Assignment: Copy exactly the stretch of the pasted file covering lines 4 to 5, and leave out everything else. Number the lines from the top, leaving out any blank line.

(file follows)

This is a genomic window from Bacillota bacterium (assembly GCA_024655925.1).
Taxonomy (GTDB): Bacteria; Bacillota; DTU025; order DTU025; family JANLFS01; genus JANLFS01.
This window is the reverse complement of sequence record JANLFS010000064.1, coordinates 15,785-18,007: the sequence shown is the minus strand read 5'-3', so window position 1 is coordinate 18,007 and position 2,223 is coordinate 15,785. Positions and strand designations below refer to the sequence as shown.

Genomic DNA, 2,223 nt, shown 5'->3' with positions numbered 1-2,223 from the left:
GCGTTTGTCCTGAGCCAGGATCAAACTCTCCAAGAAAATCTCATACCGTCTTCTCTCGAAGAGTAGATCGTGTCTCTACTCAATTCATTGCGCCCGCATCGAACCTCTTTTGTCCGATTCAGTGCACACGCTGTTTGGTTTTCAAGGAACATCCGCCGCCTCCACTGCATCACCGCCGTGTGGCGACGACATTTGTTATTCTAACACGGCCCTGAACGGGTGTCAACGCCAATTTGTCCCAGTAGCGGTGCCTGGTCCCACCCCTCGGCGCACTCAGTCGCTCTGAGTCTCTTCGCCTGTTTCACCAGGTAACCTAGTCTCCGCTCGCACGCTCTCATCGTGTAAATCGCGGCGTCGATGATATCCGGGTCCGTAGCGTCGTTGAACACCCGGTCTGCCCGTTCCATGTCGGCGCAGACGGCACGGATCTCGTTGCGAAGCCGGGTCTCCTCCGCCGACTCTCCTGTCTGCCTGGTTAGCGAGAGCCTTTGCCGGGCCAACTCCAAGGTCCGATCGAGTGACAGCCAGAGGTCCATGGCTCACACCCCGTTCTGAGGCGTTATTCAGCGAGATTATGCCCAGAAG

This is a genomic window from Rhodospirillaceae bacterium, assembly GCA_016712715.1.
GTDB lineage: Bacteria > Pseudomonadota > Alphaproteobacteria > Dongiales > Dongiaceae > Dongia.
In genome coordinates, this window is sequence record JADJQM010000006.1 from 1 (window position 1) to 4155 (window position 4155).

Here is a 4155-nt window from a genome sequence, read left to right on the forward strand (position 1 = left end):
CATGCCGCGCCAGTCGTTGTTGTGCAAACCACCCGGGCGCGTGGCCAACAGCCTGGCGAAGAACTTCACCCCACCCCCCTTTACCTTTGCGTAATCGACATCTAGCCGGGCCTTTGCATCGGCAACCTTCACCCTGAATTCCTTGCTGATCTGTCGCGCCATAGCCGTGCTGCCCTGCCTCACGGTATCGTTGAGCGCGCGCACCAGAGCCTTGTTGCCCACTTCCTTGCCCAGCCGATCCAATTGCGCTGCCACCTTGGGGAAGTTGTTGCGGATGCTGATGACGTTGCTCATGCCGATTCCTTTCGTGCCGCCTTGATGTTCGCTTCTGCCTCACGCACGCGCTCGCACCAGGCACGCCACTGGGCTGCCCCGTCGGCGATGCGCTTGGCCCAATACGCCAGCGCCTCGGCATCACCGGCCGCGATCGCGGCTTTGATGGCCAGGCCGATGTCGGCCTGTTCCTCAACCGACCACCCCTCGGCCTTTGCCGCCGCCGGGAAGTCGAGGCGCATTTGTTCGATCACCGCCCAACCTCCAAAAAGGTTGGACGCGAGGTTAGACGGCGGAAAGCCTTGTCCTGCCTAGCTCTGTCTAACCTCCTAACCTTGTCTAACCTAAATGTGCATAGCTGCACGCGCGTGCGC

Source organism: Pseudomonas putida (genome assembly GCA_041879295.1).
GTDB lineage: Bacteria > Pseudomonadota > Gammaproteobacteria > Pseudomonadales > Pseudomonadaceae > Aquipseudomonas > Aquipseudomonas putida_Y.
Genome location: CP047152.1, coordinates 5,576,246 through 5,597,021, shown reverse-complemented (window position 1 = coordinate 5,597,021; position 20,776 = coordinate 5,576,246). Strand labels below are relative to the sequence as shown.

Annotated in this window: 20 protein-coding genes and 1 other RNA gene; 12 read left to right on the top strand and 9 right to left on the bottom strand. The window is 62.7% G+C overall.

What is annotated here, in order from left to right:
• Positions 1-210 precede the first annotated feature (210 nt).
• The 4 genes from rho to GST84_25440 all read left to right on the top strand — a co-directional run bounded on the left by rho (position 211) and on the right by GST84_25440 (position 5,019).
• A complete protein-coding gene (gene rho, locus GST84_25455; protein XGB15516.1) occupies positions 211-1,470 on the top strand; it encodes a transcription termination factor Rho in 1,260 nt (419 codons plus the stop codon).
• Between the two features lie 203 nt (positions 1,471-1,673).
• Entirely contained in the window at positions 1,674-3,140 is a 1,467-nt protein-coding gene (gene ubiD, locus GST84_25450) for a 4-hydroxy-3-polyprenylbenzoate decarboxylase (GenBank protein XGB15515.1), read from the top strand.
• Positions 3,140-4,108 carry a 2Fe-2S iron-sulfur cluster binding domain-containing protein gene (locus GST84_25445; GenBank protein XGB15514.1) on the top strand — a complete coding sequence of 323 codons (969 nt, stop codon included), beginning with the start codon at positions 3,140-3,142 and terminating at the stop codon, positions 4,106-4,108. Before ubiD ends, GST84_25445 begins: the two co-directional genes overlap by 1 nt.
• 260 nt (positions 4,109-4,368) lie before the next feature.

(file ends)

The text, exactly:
Genomic DNA, 2,223 nt, shown 5'->3' with positions numbered 1-2,223 from the left:
GCGTTTGTCCTGAGCCAGGATCAAACTCTCCAAGAAAATCTCATACCGTCTTCTCTCGAAGAGTAGATCGTGTCTCTACTCAATTCATTGCGCCCGCATCGAACCTCTTTTGTCCGATTCAGTGCACACGCTGTTTGGTTTTCAAGGAACATCCGCCGCCTCCACTGCATCACCGCCGTGTGGCGACGACATTTGTTATTCTAACACGGCCCTGAACGGGTGTCAACGCCAATTTGTCCCAGTAGCGGTGCCTGGTCCCACCCCTCGGCGCACTCAGTCGCTCTGAGTCTCTTCGCCTGTTTCACCAGGTAACCTAGTCTCCGCTCGCACGCTCTCATCGTGTAAATCGCGGCGTCGATGATATCCGGGTCCGTAGCGTCGTTGAACACCCGGTCTGCCCGTTCCATGTCGGCGCAGACGGCACGGATCTCGTTGCGAAGCCGGGTCTCCTCCGCCGACTCTCCTGTCTGCCTGGTTAGCGAGAGCCTTTGCCGGGCCAACTCCAAGGTCCGATCGAGTGACAGCCAGAGGTCCATGGCTCACACCCCGTTCTGAGGCGTTATTCAGCGAGATTATGCCCAGAAG